Our pastor had what I thought was a very convicting homily this weekend about how we observe Sunday. Actually, the broader theme was stewardship. This is really resonating with me, and it seems to have been resonating with a few others I've spoken with today who heard the same homily.
What really hits home with me most significantly is the call, the need, for us as Christians to be focused on God's call and aware of how our culture lulls us into a variety of subtle practices, subtle beliefs, that erode not only the sanctity of Sunday, but sanctity in many other areas.
For a few years now I have been thinking of the phrase "Whole-Life Pro-Life", and how it relates to common cultural practices that subtly erode the sanctity of human life. A most prominent example of this would be child discipline practices that show no respect to children. But other things that come to mind are children being routinely whisked away from moms in hospital delivery rooms, pressure to bottle feed, pressures for separateness between parents (especially moms) and children, etc. All these things (and many others) seem to sow tiny drops of tarnish over the natural bond that preserves love and life.
It is not that I want to make rules and laws for others to follow to meet my standard of being a good mommy. But I want to look at what I choose and why, what I encourage others to do and why.
And, I think Sunday observance is similarly subtle. What is not needed is legalism: rule-following for the sake of the rules. Rather, what it boils down to for me is acknowledging God's role in my life: He IS, and I am dependent on him, and effort is required to preserve my awareness of His grace that draws me to Himself and makes me me. I come back to the thought of Fr.Guissani of CL. I need to know my dependence on God. I need for that dependence to be the most real awareness. And because I am human and prone to forgetting (and forsaking), I need Sunday to bring me back. And because I am in a culture which actively discourages awareness of my dependence, I need to have vigilance. My need is not for rules but for conscious acknowledgment that, YES, there are more productive things (or enjoyable time-frittering things) I could be doing rather than spiritual reading or works of mercy or sharing my life with my family and Christian friends. But I need to observe Sunday, not just because it is a commandment, but because fulfilling that need is part of what makes me live.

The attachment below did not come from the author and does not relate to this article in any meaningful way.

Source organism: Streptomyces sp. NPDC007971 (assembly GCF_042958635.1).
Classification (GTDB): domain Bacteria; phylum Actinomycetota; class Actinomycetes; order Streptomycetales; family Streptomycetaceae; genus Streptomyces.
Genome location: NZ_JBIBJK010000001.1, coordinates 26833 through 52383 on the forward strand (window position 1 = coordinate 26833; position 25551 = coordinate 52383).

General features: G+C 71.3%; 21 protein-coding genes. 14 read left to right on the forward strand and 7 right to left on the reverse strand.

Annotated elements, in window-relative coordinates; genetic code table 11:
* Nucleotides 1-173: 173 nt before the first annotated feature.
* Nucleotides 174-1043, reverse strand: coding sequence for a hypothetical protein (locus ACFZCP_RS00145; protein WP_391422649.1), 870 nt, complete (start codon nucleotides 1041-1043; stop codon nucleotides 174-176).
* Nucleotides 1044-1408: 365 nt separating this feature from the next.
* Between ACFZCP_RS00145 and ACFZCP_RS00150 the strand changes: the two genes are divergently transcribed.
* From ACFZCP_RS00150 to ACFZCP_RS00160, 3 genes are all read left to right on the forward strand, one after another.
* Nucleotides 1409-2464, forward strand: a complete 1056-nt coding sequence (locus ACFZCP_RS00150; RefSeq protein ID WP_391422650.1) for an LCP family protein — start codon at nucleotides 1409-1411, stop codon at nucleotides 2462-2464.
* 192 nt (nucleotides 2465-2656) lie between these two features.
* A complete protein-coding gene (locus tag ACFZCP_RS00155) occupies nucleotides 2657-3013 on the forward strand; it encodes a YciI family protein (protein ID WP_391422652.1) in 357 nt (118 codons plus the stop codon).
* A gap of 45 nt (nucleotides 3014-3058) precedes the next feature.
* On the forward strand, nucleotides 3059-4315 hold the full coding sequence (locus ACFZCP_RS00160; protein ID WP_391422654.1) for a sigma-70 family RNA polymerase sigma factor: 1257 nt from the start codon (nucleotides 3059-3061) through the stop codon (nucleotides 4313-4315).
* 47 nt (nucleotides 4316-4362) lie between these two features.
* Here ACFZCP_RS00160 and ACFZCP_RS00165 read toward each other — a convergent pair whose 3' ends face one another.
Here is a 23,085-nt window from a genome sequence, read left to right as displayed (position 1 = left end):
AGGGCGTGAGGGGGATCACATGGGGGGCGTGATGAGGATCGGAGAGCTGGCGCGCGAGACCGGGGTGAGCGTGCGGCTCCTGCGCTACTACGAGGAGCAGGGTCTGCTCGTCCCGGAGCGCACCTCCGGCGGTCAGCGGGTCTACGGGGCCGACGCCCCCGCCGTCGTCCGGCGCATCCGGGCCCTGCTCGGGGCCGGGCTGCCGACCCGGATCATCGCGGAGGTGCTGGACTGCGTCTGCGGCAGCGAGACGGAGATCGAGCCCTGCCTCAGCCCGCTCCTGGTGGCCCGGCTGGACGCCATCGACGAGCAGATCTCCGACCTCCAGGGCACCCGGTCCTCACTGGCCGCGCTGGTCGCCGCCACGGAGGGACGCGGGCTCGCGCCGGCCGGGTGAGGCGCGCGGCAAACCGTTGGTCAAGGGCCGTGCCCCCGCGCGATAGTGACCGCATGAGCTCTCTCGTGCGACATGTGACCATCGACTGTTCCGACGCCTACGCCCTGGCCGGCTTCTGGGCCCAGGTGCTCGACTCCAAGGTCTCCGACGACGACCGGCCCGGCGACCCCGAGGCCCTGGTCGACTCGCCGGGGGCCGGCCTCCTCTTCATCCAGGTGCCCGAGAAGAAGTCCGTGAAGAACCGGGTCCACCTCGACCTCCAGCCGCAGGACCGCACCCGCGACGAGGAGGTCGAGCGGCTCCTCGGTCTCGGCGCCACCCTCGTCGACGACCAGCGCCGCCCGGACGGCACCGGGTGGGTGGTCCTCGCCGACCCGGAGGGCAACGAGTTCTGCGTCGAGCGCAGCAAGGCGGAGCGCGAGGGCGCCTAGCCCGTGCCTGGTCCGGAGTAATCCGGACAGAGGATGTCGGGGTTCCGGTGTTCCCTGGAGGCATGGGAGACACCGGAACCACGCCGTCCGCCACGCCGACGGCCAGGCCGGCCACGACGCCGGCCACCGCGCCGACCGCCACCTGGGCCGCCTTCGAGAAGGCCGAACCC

The same theme has arisen for me about tithing. There was a second letter to the editor in our diocesan paper (besides the one the previous blog entry is about) concerning tithing. It again really struck home for me, after all these years of hearing Protestants and Catholics talk about tithing. I need to tithe more than the Church needs money. I need to concretely express my dependence on God. What is more I need to make a blatant, positive action to break my dependence on money, on the system of this world as the source of my meaning, my security, my point of reference. God is my point of reference in this world.
So, yes, I am convicted. The interesting thing about this type of conviction is that it is not something for me as an individual. It is for my family. (Is my husband reading this?!) Actually, we've already talked about it quite a bit. But *I* can't just decide that things will be different for me; it is a family change that needs to be made. The image of Jesus in the gospel saying he is like the hen who wants to gather her chicks (Jerusalem) under her wings comes to mind. A hen is a mother, n'est pas? This seems to be a mother's role: to gather together and herd, for lack of a better term.
Practical questions arise. Challenges. Part of what I feel called to do is to invite people to our home more often on Sundays. As I told my husband this evening, I love people in theory. Even in reality I do enjoy people, given the right setting. But it is just that giving myself to the hurdle of "ok, I will do this, I will finally invite those people over I promised two years ago to have for dinner..." Yeah, it's all about dying to self.
Check back with me, will you, and keep me accountable to this feeling convicted?